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Vatican makes series of denials in 'Vatileaks' and IOR cases

'No cardinal under investigation' says Lombardi

28 May, 16:43
Vatican makes series of denials in 'Vatileaks' and IOR cases (ANSA) - Vatican City, May 28 - The Vatican on Monday denied reports that a cardinal and a woman were being probed in the so-called 'Vatileaks' case and denied that the investigation had anything to do with a recent high-profile sacking at the Vatican Bank. "No cardinal is under investigation," said Vatican Spokesman Father Federico Lombardi, before he also "categorically denied" that an unnamed woman was being questioned. The anonymous reports surfaced in Italian media after Pope Benedict XVI's butler, Paolo Gabriele, was detained on Friday for allegedly being in possession of illegally obtained documents linked to the so-called 'Vatileaks' scandal, which rocked the Catholic Church earlier this year when sensitive Church papers began appearing in the Italian press. The documents included letters to the pope and Vatican Secretary of State Cardinal Tarcisio Bertone from the Holy See's ambassador in Washington, Carlo Maria Vigano', who was the deputy governor of Vatican City when they were written. The letters contained allegations of corruption in the management of Vatican City. A person said to be involved in the leaks said "cardinals and Monsignors" were involved too, along with their secretaries and "small fry" like Gabriele. Lombardi said Monday that "no one else is under investigation at the moment".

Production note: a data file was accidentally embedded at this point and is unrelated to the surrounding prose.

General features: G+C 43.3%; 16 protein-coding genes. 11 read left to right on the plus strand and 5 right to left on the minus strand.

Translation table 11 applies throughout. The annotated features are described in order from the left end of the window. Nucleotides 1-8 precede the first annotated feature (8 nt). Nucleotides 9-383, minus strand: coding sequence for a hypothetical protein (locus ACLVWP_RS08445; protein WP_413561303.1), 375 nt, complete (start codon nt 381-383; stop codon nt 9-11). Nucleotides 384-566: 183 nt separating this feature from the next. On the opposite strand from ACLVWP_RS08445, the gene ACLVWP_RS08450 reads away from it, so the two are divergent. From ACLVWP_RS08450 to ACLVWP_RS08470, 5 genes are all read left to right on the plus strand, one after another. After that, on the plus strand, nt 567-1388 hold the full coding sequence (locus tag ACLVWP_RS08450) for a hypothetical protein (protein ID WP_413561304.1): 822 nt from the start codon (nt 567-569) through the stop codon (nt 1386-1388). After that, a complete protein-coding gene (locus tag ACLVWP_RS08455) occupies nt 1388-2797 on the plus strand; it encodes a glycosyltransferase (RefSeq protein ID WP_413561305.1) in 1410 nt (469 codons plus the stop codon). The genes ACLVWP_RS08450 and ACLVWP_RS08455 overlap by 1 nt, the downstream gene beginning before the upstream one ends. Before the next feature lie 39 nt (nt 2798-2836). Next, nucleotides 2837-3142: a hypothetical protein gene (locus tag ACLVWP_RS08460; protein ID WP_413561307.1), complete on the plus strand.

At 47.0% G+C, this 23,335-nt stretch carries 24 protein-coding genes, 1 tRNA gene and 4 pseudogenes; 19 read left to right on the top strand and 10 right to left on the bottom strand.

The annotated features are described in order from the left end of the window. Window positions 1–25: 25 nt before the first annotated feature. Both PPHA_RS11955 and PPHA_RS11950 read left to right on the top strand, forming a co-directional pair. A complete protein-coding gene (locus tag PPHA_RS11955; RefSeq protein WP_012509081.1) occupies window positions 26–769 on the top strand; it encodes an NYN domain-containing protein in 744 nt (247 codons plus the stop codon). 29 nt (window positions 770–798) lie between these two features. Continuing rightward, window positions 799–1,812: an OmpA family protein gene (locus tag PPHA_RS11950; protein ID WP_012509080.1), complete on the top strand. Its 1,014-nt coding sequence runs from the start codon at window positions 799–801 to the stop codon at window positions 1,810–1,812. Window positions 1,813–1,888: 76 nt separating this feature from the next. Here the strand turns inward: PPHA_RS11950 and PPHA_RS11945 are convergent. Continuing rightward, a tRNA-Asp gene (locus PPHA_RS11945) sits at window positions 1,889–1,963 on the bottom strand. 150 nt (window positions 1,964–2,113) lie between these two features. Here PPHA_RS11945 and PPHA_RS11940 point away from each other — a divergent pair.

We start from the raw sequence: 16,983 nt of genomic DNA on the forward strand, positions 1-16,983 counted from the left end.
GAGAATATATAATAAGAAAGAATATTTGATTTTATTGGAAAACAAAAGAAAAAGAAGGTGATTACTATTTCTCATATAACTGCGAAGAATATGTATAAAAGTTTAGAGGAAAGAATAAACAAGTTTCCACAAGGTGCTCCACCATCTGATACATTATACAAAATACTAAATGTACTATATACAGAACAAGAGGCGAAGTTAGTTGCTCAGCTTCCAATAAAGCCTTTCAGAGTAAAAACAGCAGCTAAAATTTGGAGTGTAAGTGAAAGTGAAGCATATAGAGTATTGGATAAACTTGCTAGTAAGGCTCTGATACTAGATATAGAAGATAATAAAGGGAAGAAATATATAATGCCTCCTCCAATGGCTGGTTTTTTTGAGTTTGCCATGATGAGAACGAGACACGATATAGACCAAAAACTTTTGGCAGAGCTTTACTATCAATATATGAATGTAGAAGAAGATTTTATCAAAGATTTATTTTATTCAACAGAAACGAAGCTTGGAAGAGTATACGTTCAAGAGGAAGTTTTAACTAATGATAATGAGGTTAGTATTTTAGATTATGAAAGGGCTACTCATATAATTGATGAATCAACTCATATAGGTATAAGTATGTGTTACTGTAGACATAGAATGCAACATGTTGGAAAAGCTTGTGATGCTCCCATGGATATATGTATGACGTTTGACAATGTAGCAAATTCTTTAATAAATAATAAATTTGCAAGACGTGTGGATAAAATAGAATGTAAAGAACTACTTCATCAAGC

A day before Gabriele was named a suspect, Ettore Gotti Tedeschi stepped down as president of the Vatican Bank, officially called the Institute for Religious Works (IOR), following a no-confidence vote by the board of directors. "The two issues must be kept separate," said Lombardi, adding that the two issues are being "confused" because they happened one day apart. Vatican experts said Gotti Tedeschi's split with the bank was likely linked to internal tensions regarding the Vatican's efforts to secure inclusion on the international 'white list' of countries which are considered to have acceptable financial transparency laws, unlike tax havens.

Once a close adviser to former Italian economy minister Giulio Tremonti, Gotti Tedeschi was named president of the Vatican bank in 2009, shortly before Rome prosecutors froze 23 million euros from the bank in two cash transfers deemed suspicious under Italy's money-laundering laws.

On September 21, 2010 Gotti Tedeschi and IOR Director-General Paolo Cipriani were placed under investigation.

"We asked to be questioned, everything was done according to the rules," said Gotti Tedeschi, then suspected along with Cipriani of failure to observe Italian money-laundering rules.

Prosecutors unfroze the money last June citing a new Vatican law as one of the motives for releasing the funds.

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